In a dramatic departure from the book, Lisa and Susanna escape from the ward and plan to move to Florida, to play Cinderella and Snow White in Walt Disney World. They stay at the home of a very disturbed former patient (Brittany Murphy), who was released from the hospital due to her father’s influence, not due to her health. Lisa bullies the girl so painfully and so cruelly that she inadvertently contributes to the girl’s suicide, and then feels no remorse in stealing the money out of the dead girl’s pocket. This is a wakeup call to Susanna; she begins to lose her respect for Lisa and realize that Lisa is ill, that this is not something to aspire to be, and that she is not safe in Lisa’s company.
       The interesting part about Lisa's interaction with the other patient is her tactic for hurting the girl. She doesn't say anything untrue; in fact, she says what everyone else would say if they lacked a mental filter.  The whole ward has known about the girl's unstable persona, as well as her uncomfortable and entirely too-intimate relationship with her father, they just have the good manners not to discuss it. Lisa doesn't. Lisa brings up very plainly that the reason the girl's father moved her into a house and out of the ward is so he can have better access to her, and that the girl actually craves her father's attentions. These accusations, disturbing and terrifying to most, seem all too true to this girl, who doesn't admit to or deny any of these accusations. To this end, Lisa isn't cruelly manipulative: she is cruelly honest. 
        In the book, it is written that Lisa has a history with hard drugs, and when another girl named Lisa is admitted to the ward and claims to be a junkie, Lisa Rowe has to establish her dominance by challenging the new Lisa’s authenticity as a ‘shooter.’ She badgers the new Lisa so shamelessly that she unhinges the new Lisa's self-awareness, and she begins to doubt herself and her own history. Lisa Rowe does this just to provoke her and establish herself as the superior Lisa. Eventually, the new Lisa is released, and as Lisa Rowe returns to the ward from another escape attempt, she ominously quips, “I saw the new Lisa. She’s a real junkie now.”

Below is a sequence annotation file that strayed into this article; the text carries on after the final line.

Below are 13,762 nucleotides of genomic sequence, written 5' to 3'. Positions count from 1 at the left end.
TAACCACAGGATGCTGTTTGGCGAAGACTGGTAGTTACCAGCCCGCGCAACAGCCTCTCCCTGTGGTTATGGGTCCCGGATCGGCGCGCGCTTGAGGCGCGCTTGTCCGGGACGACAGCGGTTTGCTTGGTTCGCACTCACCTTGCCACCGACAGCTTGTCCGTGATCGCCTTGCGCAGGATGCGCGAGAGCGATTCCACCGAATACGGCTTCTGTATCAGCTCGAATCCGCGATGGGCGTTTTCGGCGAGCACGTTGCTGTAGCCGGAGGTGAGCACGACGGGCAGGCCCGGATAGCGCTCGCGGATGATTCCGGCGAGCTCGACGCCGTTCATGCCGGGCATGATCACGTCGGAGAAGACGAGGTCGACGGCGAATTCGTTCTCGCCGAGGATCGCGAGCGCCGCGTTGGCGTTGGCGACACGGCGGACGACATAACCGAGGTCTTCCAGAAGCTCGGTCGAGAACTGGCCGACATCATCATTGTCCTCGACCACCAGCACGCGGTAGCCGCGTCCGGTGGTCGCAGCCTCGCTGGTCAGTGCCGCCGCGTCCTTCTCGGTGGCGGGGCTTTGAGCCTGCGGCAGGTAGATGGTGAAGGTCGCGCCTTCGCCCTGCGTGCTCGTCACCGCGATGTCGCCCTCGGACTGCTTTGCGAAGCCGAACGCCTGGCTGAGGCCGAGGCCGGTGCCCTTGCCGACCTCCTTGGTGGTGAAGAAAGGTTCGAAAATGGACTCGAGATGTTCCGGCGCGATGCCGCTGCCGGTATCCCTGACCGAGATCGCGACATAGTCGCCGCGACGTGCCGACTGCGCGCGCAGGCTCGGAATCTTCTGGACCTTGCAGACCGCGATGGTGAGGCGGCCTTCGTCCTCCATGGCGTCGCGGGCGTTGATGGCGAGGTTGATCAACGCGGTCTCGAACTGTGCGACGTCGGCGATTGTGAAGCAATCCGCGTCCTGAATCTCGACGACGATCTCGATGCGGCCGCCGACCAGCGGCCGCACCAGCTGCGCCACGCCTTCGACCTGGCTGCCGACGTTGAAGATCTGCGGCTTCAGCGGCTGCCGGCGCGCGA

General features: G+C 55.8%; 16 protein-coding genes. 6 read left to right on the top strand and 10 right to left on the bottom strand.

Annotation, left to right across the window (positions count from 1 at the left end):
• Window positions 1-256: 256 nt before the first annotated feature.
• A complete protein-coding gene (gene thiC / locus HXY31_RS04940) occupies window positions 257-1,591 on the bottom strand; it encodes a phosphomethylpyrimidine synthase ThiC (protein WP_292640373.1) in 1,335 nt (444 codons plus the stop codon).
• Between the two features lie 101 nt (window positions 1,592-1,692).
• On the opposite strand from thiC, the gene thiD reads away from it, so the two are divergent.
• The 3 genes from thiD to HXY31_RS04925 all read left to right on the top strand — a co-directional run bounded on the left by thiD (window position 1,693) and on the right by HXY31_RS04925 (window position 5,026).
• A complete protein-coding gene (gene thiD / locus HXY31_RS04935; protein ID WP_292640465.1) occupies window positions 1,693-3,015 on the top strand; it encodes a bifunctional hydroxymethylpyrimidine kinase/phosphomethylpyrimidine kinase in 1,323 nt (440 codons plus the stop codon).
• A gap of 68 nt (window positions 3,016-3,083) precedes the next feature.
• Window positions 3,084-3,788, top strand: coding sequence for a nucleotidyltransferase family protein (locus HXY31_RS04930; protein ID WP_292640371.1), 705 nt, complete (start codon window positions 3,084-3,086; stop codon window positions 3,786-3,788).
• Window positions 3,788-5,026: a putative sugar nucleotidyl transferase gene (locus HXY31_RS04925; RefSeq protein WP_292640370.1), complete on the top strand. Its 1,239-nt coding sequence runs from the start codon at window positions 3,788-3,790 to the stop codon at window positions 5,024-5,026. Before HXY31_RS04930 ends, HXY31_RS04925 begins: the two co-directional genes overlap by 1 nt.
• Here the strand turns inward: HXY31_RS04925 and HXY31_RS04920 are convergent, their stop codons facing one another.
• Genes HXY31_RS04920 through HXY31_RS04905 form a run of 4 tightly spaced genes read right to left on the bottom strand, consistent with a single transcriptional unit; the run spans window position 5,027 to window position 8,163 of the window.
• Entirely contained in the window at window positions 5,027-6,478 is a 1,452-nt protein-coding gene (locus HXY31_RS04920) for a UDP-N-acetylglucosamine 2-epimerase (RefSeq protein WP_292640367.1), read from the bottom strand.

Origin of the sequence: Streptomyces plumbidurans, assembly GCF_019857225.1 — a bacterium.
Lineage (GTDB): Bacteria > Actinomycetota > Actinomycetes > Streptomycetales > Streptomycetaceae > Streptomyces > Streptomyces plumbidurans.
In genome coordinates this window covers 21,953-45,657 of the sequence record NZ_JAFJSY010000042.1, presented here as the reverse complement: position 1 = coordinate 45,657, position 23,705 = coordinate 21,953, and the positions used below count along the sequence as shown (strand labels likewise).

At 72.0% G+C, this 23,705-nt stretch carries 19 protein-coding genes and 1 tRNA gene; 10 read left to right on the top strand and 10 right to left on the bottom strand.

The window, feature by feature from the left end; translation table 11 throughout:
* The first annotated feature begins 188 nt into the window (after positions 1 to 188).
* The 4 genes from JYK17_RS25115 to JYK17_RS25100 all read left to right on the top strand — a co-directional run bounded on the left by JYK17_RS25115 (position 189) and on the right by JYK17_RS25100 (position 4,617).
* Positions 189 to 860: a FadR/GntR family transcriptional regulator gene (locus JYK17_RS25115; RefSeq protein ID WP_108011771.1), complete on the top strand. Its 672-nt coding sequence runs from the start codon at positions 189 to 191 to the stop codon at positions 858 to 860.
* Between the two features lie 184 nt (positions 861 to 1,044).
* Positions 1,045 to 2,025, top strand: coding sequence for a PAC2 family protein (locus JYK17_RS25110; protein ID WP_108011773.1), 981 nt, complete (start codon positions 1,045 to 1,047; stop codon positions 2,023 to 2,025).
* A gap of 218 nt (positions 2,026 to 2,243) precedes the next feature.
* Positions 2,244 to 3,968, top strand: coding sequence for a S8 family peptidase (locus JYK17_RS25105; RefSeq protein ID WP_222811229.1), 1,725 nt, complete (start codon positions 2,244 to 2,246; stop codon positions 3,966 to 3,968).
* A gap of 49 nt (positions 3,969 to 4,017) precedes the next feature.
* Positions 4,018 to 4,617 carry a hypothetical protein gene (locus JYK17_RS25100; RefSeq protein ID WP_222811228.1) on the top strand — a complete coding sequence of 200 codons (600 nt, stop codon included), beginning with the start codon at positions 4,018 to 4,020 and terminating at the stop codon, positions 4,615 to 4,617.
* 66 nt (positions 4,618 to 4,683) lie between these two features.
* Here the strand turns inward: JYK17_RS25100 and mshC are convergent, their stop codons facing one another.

The heart of ‘Girl, Interrupted’ is about the legitimacy of some mental illnesses. Susanna herself carries the label of ‘borderline personality disorder,’ a disease whose symptoms sound remarkably like every teenage girl in the world. Lisa’s diagnosis of sociopathy, or as we call it now, antisocial personality disorder, seems only to exacerbate a culturally unacceptable free-spiritedness, as well as an impulsive sexuality that didn’t fit in with the norms of her world. Are these characters crazy? The film, it seems, would have us believe so. The book, on the other hand, isn’t certain. The real Susanna Kaysen wrote that she ran into Lisa many years after leaving the ward and discovered that Lisa had a child and was holding down a job. Was she truly insane? Or did the world she lived in create a monster for her, from her, without giving her a chance? It seems that Kaysen believes the first: as she notes with some wry humor, “Every window in Alcatraz has a view of California. Just as you can see us, we can see you."